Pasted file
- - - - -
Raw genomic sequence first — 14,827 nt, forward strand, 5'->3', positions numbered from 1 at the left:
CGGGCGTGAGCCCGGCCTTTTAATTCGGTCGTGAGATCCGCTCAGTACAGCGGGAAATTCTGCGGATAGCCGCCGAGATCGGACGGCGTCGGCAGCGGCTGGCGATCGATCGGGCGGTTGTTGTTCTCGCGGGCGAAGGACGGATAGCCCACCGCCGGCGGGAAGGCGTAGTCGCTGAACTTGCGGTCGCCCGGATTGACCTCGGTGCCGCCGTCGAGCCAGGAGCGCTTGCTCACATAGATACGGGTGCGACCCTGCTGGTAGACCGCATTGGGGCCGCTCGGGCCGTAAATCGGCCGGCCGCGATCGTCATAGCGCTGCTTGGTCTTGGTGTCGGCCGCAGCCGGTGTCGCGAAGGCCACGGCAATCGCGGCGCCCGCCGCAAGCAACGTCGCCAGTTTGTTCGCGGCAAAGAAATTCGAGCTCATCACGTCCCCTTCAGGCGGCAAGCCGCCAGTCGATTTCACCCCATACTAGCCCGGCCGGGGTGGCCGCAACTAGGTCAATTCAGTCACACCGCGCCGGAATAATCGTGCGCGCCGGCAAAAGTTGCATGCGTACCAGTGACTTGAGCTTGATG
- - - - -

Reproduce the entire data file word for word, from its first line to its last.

Raw genomic sequence first — 14,827 nt, forward strand, 5'->3', positions numbered from 1 at the left:
CGGGCGTGAGCCCGGCCTTTTAATTCGGTCGTGAGATCCGCTCAGTACAGCGGGAAATTCTGCGGATAGCCGCCGAGATCGGACGGCGTCGGCAGCGGCTGGCGATCGATCGGGCGGTTGTTGTTCTCGCGGGCGAAGGACGGATAGCCCACCGCCGGCGGGAAGGCGTAGTCGCTGAACTTGCGGTCGCCCGGATTGACCTCGGTGCCGCCGTCGAGCCAGGAGCGCTTGCTCACATAGATACGGGTGCGACCCTGCTGGTAGACCGCATTGGGGCCGCTCGGGCCGTAAATCGGCCGGCCGCGATCGTCATAGCGCTGCTTGGTCTTGGTGTCGGCCGCAGCCGGTGTCGCGAAGGCCACGGCAATCGCGGCGCCCGCCGCAAGCAACGTCGCCAGTTTGTTCGCGGCAAAGAAATTCGAGCTCATCACGTCCCCTTCAGGCGGCAAGCCGCCAGTCGATTTCACCCCATACTAGCCCGGCCGGGGTGGCCGCAACTAGGTCAATTCAGTCACACCGCGCCGGAATAATCGTGCGCGCCGGCAAAAGTTGCATGCGTACCAGTGACTTGAGCTTGATG